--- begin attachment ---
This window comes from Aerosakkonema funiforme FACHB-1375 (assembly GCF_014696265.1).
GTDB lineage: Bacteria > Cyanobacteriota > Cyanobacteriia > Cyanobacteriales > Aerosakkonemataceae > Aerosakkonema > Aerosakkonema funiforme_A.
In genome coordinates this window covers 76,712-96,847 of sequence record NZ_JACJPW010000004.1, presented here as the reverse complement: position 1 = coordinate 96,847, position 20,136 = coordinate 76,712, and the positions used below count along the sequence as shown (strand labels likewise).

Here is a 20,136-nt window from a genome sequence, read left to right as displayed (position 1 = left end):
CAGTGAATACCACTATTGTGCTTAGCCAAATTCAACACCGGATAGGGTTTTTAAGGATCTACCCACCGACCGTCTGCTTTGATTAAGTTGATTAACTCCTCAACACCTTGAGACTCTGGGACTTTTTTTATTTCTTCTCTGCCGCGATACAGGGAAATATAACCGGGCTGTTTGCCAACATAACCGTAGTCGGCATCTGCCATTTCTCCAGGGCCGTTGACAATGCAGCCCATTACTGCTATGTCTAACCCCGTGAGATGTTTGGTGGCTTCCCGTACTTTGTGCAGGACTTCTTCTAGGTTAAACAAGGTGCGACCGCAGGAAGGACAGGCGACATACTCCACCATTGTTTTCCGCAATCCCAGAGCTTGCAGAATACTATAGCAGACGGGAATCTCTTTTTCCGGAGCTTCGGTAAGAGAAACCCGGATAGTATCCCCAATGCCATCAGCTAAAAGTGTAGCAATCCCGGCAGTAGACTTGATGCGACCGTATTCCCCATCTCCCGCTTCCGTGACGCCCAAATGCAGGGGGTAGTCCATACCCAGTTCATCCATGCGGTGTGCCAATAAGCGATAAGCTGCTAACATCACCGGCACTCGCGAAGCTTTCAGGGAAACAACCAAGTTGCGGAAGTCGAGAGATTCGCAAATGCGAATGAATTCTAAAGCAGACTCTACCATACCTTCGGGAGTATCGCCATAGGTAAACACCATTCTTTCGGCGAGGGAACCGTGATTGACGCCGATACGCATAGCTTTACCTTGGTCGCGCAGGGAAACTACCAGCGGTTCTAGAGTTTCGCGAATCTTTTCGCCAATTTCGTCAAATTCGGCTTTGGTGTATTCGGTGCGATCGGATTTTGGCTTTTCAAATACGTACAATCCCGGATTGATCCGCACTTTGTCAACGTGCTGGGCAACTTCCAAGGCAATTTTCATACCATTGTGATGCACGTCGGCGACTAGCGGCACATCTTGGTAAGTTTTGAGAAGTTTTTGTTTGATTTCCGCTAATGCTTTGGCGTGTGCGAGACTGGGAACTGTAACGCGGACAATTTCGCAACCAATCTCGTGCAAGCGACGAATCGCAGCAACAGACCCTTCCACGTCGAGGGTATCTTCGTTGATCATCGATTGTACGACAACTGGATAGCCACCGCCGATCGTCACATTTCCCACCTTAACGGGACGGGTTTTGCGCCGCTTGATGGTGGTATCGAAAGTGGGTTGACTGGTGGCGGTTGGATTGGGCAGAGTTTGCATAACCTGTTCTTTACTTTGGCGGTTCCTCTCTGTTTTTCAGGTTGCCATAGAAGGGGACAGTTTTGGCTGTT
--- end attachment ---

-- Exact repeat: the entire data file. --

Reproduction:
This window comes from Aerosakkonema funiforme FACHB-1375 (assembly GCF_014696265.1).
GTDB lineage: Bacteria > Cyanobacteriota > Cyanobacteriia > Cyanobacteriales > Aerosakkonemataceae > Aerosakkonema > Aerosakkonema funiforme_A.
In genome coordinates this window covers 76,712-96,847 of sequence record NZ_JACJPW010000004.1, presented here as the reverse complement: position 1 = coordinate 96,847, position 20,136 = coordinate 76,712, and the positions used below count along the sequence as shown (strand labels likewise).

Here is a 20,136-nt window from a genome sequence, read left to right as displayed (position 1 = left end):
CAGTGAATACCACTATTGTGCTTAGCCAAATTCAACACCGGATAGGGTTTTTAAGGATCTACCCACCGACCGTCTGCTTTGATTAAGTTGATTAACTCCTCAACACCTTGAGACTCTGGGACTTTTTTTATTTCTTCTCTGCCGCGATACAGGGAAATATAACCGGGCTGTTTGCCAACATAACCGTAGTCGGCATCTGCCATTTCTCCAGGGCCGTTGACAATGCAGCCCATTACTGCTATGTCTAACCCCGTGAGATGTTTGGTGGCTTCCCGTACTTTGTGCAGGACTTCTTCTAGGTTAAACAAGGTGCGACCGCAGGAAGGACAGGCGACATACTCCACCATTGTTTTCCGCAATCCCAGAGCTTGCAGAATACTATAGCAGACGGGAATCTCTTTTTCCGGAGCTTCGGTAAGAGAAACCCGGATAGTATCCCCAATGCCATCAGCTAAAAGTGTAGCAATCCCGGCAGTAGACTTGATGCGACCGTATTCCCCATCTCCCGCTTCCGTGACGCCCAAATGCAGGGGGTAGTCCATACCCAGTTCATCCATGCGGTGTGCCAATAAGCGATAAGCTGCTAACATCACCGGCACTCGCGAAGCTTTCAGGGAAACAACCAAGTTGCGGAAGTCGAGAGATTCGCAAATGCGAATGAATTCTAAAGCAGACTCTACCATACCTTCGGGAGTATCGCCATAGGTAAACACCATTCTTTCGGCGAGGGAACCGTGATTGACGCCGATACGCATAGCTTTACCTTGGTCGCGCAGGGAAACTACCAGCGGTTCTAGAGTTTCGCGAATCTTTTCGCCAATTTCGTCAAATTCGGCTTTGGTGTATTCGGTGCGATCGGATTTTGGCTTTTCAAATACGTACAATCCCGGATTGATCCGCACTTTGTCAACGTGCTGGGCAACTTCCAAGGCAATTTTCATACCATTGTGATGCACGTCGGCGACTAGCGGCACATCTTGGTAAGTTTTGAGAAGTTTTTGTTTGATTTCCGCTAATGCTTTGGCGTGTGCGAGACTGGGAACTGTAACGCGGACAATTTCGCAACCAATCTCGTGCAAGCGACGAATCGCAGCAACAGACCCTTCCACGTCGAGGGTATCTTCGTTGATCATCGATTGTACGACAACTGGATAGCCACCGCCGATCGTCACATTTCCCACCTTAACGGGACGGGTTTTGCGCCGCTTGATGGTGGTATCGAAAGTGGGTTGACTGGTGGCGGTTGGATTGGGCAGAGTTTGCATAACCTGTTCTTTACTTTGGCGGTTCCTCTCTGTTTTTCAGGTTGCCATAGAAGGGGACAGTTTTGGCTGTT